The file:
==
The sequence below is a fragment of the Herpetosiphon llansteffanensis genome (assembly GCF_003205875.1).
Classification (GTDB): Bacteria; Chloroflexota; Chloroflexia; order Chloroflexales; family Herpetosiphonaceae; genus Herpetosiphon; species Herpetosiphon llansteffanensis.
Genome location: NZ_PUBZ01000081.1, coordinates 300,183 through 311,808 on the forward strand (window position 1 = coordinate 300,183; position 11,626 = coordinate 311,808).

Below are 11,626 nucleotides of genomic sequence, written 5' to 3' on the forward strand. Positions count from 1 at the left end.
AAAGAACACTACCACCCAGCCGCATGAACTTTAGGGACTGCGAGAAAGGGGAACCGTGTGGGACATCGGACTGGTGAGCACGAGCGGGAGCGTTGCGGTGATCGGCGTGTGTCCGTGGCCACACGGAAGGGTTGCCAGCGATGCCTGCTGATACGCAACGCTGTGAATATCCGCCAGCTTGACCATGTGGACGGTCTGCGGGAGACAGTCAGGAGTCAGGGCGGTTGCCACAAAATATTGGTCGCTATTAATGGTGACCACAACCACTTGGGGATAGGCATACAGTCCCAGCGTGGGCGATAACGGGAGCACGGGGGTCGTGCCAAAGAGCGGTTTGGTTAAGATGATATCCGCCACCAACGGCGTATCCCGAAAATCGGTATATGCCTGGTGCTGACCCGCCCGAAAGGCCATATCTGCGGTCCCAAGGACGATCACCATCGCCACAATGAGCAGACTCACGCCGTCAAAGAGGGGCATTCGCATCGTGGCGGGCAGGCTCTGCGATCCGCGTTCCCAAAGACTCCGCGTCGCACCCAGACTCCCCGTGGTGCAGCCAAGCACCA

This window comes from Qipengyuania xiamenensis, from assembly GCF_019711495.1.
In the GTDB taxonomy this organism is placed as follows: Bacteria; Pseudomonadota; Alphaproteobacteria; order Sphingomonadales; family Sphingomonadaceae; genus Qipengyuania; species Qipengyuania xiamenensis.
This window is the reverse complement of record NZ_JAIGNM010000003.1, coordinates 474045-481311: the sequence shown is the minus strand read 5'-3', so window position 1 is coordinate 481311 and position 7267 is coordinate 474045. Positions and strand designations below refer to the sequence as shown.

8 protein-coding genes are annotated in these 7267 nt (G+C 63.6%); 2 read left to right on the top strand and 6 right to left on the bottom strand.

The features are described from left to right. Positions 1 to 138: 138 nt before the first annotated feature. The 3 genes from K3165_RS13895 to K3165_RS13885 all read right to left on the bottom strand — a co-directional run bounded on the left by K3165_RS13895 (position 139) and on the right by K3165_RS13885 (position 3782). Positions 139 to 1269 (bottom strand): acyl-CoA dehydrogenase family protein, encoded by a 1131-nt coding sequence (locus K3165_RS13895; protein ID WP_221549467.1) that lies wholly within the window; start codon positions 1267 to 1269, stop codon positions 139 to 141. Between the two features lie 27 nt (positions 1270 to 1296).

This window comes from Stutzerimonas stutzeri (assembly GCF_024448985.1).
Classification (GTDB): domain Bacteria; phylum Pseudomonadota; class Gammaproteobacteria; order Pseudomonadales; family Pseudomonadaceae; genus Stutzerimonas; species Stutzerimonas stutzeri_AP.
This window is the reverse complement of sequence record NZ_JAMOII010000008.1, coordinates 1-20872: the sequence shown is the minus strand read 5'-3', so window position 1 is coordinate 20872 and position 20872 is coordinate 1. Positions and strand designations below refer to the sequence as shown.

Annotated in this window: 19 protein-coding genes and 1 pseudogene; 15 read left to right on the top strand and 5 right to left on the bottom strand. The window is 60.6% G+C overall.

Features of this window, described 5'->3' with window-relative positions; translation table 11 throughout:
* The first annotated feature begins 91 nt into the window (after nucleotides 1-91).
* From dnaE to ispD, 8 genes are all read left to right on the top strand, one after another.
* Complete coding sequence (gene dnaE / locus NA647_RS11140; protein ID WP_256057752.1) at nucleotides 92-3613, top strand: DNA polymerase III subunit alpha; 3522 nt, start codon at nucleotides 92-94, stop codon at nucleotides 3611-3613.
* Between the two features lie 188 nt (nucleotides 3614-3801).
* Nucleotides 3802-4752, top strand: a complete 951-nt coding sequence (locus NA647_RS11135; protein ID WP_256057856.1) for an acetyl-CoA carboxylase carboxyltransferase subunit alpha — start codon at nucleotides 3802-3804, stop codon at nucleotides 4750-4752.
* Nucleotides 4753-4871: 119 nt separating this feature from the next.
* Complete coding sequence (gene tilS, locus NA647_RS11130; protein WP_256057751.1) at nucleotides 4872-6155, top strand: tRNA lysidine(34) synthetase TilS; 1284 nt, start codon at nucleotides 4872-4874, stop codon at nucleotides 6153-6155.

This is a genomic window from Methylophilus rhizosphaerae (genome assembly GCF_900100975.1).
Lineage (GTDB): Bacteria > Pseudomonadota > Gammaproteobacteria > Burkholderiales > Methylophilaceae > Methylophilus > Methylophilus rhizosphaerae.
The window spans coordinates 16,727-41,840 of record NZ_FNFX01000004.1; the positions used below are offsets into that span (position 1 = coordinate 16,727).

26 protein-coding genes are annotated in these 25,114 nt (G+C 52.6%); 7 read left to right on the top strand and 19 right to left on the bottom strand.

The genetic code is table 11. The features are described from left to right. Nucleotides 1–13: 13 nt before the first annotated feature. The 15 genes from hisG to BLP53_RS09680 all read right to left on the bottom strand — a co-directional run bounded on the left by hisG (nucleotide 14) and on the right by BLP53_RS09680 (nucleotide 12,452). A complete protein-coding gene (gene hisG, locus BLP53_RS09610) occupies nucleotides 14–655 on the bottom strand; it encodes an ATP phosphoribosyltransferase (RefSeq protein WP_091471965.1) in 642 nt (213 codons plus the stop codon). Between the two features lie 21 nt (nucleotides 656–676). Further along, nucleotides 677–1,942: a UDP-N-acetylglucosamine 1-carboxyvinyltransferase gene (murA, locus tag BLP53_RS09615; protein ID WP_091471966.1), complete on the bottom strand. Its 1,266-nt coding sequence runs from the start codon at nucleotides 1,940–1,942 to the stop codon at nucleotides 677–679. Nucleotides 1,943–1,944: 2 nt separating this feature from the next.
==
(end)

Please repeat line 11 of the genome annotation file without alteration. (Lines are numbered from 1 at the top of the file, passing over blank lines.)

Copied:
This window comes from Stutzerimonas stutzeri (assembly GCF_024448985.1).